Insights from the UK and beyond
Ghost of past failure haunts G20
Stopping off in New York during a marathon, 18,000-mile diplomatic offensive before next week’s G20 summit in London next week, British Prime Minister Gordon Brown recalled a conference held in eerily similar circumstances in London 76 years ago.
Sixty-six nations gathered for the June 1933 London Monetary and Economic Conference which was aimed at lifting the world’s economy out of the Depression.
But amid American opposition to European plans to return to a system of fixed exchange rates, the conference collapsed and the world put up trade barriers, jobless ranks swelled and the rise of Fascism took the world into war.
“There was no further progress other than a resort to protectionism for the rest of that decade,” Brown told a business audience during a five-day pre-summit tour that has taken him to the European Parliament in Strasbourg, New York, Brazil and Chile.
Brown must be hoping desperately that history will not repeat itself when he hosts a meeting of leading industrial and developing economies in London on April 2 to try to chart a way out of the worst global financial crisis since the 1930s.
Again there have been signs of transatlantic division in advance of the summit, with many Europeans resisting U.S. pressure for more fiscal stimulus to boost the economy, while the Europeans put the emphasis on tightening regulation of the financial sector.
Mirek Topolanek, prime minister of the Czech Republic which holds the current European Union presidency, was quoted this week as saying U.S. President Barack Obama’s huge economic stimulus plan was “the road to hell”.
Many countries are suspicious that their neighbours are resorting to protectionist policies to try to safeguard jobs at home.
Currency questions have caused friction between the United States and China, whose economies are now closely inter-dependent. Paul Volcker, a senior Obama adviser, gave short shrift to China’s proposal for a new world currency when asked about it at a New York roundtable with Brown this week.
Volcker said he understood restiveness about the “lopsided nature” of the current international monetary system but he said pointedly that the Chinese “didn’t have to buy those dollars in the first place”. A new international monetary system which suddenly devalued the dollar’s role was not practical, he said.
As Brown jetted around the world to bolster support for concerted action to lift the economy, he came up with a variety of ambitious and expensive proposals to revive trade and get the economy going again.
But he runs the risk of setting expectations for the London meeting too high, perhaps bringing crushing disappointment in its wake.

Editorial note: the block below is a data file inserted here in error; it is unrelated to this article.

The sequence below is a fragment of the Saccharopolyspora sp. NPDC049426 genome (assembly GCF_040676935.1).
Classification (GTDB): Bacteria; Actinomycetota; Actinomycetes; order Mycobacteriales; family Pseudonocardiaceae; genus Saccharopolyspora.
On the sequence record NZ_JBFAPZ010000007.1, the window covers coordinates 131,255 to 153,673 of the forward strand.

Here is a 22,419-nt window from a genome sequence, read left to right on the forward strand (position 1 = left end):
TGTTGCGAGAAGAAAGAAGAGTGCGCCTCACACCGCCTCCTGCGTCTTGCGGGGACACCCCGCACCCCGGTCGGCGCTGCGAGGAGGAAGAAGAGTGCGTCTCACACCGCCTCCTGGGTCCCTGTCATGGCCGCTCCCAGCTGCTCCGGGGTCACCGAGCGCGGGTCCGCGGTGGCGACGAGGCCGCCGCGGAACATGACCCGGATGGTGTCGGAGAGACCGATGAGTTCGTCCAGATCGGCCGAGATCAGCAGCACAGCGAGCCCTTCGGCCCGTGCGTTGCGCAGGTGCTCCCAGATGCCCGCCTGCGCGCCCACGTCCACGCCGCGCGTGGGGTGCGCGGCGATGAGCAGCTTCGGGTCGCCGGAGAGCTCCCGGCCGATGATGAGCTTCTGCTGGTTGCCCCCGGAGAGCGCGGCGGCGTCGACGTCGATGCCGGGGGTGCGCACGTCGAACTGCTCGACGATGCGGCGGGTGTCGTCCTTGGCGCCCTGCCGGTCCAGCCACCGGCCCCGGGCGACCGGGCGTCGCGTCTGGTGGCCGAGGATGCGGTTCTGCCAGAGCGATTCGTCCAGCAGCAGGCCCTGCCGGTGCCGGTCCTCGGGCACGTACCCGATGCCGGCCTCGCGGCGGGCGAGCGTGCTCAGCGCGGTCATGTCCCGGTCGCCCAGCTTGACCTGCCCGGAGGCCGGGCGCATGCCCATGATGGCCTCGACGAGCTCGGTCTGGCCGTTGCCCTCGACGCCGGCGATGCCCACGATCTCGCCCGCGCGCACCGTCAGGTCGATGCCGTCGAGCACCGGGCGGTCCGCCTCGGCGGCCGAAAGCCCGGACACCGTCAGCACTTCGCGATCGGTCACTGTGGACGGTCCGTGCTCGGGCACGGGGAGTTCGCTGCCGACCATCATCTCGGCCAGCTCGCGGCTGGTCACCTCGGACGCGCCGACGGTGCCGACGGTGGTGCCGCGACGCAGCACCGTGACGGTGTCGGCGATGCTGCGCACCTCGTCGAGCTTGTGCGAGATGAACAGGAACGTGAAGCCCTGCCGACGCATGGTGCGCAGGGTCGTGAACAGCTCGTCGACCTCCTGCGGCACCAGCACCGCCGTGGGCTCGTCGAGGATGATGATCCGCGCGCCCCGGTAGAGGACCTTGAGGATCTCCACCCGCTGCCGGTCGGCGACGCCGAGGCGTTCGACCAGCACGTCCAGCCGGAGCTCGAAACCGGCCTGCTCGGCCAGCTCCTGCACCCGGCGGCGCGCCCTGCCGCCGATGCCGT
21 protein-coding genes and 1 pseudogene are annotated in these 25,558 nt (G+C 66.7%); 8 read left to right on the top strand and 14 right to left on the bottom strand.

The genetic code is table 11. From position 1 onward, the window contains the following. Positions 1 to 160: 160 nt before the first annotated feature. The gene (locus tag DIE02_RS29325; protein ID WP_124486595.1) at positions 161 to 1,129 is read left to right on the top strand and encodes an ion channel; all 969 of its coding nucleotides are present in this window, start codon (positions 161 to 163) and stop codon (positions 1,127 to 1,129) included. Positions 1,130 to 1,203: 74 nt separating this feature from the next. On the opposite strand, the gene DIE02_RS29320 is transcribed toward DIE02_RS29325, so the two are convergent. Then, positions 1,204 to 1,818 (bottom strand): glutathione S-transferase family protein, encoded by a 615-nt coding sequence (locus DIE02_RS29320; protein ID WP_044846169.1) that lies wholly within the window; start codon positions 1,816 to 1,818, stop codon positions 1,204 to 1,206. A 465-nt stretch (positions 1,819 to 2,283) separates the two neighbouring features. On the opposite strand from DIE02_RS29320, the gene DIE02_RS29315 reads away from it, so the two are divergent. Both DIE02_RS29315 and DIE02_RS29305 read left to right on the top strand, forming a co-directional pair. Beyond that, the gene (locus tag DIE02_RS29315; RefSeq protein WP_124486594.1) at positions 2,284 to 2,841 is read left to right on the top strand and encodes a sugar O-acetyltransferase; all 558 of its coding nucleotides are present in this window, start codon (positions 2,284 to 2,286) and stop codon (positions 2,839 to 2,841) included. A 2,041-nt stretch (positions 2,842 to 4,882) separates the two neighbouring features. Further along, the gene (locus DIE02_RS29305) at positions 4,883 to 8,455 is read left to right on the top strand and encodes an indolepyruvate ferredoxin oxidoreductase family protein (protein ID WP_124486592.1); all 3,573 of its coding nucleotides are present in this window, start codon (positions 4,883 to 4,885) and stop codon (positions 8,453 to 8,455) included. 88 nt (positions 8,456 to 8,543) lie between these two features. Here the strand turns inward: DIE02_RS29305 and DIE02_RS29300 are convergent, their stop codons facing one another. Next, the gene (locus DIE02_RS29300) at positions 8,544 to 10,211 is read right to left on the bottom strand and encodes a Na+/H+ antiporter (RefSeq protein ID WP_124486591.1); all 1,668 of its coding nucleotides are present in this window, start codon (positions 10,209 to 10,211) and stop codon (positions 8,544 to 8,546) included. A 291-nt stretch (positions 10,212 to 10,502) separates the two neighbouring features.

“If the G20 becomes a meeting just to set another meeting, we’ll be discredited and the crisis can deepen,” Brazilian President Luiz Inacio Lula da Silva said at a press conference with Brown in Brasilia.
Brown’s G20 envoy, Mark Malloch-Brown, voiced similar fears earlier this month. “If indeed we get anodyne committee conclusions where all substance has been taken out of them, the markets on April 3 will be something of a disaster zone, I have no doubt,” he said.
Brown has called for a doubling of IMF resources to $500 billion and for a $100 billion trade financing facility to help reverse a slide in exports. He has also called for an insurance policy for countries with big foreign currency reserves, such as China, so that they will feel able to use some of their reserves to boost the economy without fearing a run on their currencies.
U.N. Secretary General Ban Ki-moon, who Brown met in New York, urged the G20 to support a $1 trillion stimulus plan for developing countries.
With so many other demands on their cash, it is doubtful that even the powerful G20 economies will be able to find the vast sums needed for all of these programmes.
The huge media focus on the gathering of Obama and other world leaders in London, and the big protests that are expected to accompany it, will only heighten the anticipation.
British officials are trying to dampen expectations that a big new fiscal stimulus package will be approved at the G20 summit, saying they do not expect countries to put their national budgets on the table next week and suggesting that the results of the summit will be seen over the next year, rather than on the day of the summit.
Harsh economic reality may also force Brown to rein in his own wish to pump more resources into the British economy.
While he was away cheerleading for the G20, events back home kept intruding.
First — in a move one opposition lawmaker described as a “coup” — Bank of England Governor Mervyn King warned the government on Tuesday that its soaring budget deficit meant it would have to be cautious about any new stimulus for the British economy.
On Wednesday a sale of British government bonds failed for the first time since 2002, sending a warning to Brown that the markets may balk at financing ever higher British government deficits.
Then on Friday, Brown was given a lesson in economic management by Chilean President Michelle Bachelet who described how the money Chile had put aside in good economic times had enabled it to pump more cash into the economy during the downturn.
Brown’s Conservatives opponents at home say this is exactly what he failed to do during the years of prosperity – reduce the budget deficit so he had more financial firepower to help people through a recession.
As his ambitions clash with harsh reality, Brown may have to lower his sights both for the G20 summit and for the British economy.
[Photo: Prime Minister Gordon Brown (L) listens to Brazil's President Luiz Inacio Lula da Silva during a news conference at the Alvorada Palace in Brasilia March 26, 2009. REUTERS/Roberto Jayme]